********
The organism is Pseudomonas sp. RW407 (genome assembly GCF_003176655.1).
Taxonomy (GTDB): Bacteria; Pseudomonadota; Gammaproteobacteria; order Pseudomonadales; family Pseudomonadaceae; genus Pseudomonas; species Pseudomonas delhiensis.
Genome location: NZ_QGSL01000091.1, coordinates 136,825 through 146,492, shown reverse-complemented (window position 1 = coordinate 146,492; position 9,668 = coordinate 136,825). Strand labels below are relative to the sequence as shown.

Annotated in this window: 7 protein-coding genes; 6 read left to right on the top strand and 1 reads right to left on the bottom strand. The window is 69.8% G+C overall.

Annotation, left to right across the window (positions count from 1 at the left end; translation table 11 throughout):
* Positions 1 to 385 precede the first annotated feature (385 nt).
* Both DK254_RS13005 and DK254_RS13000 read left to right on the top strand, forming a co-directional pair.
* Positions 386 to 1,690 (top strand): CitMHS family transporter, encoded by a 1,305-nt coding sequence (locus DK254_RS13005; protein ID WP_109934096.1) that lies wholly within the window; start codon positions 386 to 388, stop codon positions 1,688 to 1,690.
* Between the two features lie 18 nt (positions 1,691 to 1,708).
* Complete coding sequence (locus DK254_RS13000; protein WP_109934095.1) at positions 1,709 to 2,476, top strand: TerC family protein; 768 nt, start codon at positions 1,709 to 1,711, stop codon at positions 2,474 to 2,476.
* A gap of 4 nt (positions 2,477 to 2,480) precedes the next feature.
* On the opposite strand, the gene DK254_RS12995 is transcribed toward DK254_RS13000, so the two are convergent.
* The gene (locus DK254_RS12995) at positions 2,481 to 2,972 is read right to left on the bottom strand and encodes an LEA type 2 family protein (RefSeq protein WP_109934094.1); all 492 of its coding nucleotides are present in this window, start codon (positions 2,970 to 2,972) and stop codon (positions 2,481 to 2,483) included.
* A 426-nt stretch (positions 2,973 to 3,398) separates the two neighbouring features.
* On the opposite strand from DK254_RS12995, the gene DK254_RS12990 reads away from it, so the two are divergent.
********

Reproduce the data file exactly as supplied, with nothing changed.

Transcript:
The organism is Pseudomonas sp. RW407 (genome assembly GCF_003176655.1).
Taxonomy (GTDB): Bacteria; Pseudomonadota; Gammaproteobacteria; order Pseudomonadales; family Pseudomonadaceae; genus Pseudomonas; species Pseudomonas delhiensis.
Genome location: NZ_QGSL01000091.1, coordinates 136,825 through 146,492, shown reverse-complemented (window position 1 = coordinate 146,492; position 9,668 = coordinate 136,825). Strand labels below are relative to the sequence as shown.

Annotated in this window: 7 protein-coding genes; 6 read left to right on the top strand and 1 reads right to left on the bottom strand. The window is 69.8% G+C overall.

Annotation, left to right across the window (positions count from 1 at the left end; translation table 11 throughout):
* Positions 1 to 385 precede the first annotated feature (385 nt).
* Both DK254_RS13005 and DK254_RS13000 read left to right on the top strand, forming a co-directional pair.
* Positions 386 to 1,690 (top strand): CitMHS family transporter, encoded by a 1,305-nt coding sequence (locus DK254_RS13005; protein ID WP_109934096.1) that lies wholly within the window; start codon positions 386 to 388, stop codon positions 1,688 to 1,690.
* Between the two features lie 18 nt (positions 1,691 to 1,708).
* Complete coding sequence (locus DK254_RS13000; protein WP_109934095.1) at positions 1,709 to 2,476, top strand: TerC family protein; 768 nt, start codon at positions 1,709 to 1,711, stop codon at positions 2,474 to 2,476.
* A gap of 4 nt (positions 2,477 to 2,480) precedes the next feature.
* On the opposite strand, the gene DK254_RS12995 is transcribed toward DK254_RS13000, so the two are convergent.
* The gene (locus DK254_RS12995) at positions 2,481 to 2,972 is read right to left on the bottom strand and encodes an LEA type 2 family protein (RefSeq protein WP_109934094.1); all 492 of its coding nucleotides are present in this window, start codon (positions 2,970 to 2,972) and stop codon (positions 2,481 to 2,483) included.
* A 426-nt stretch (positions 2,973 to 3,398) separates the two neighbouring features.
* On the opposite strand from DK254_RS12995, the gene DK254_RS12990 reads away from it, so the two are divergent.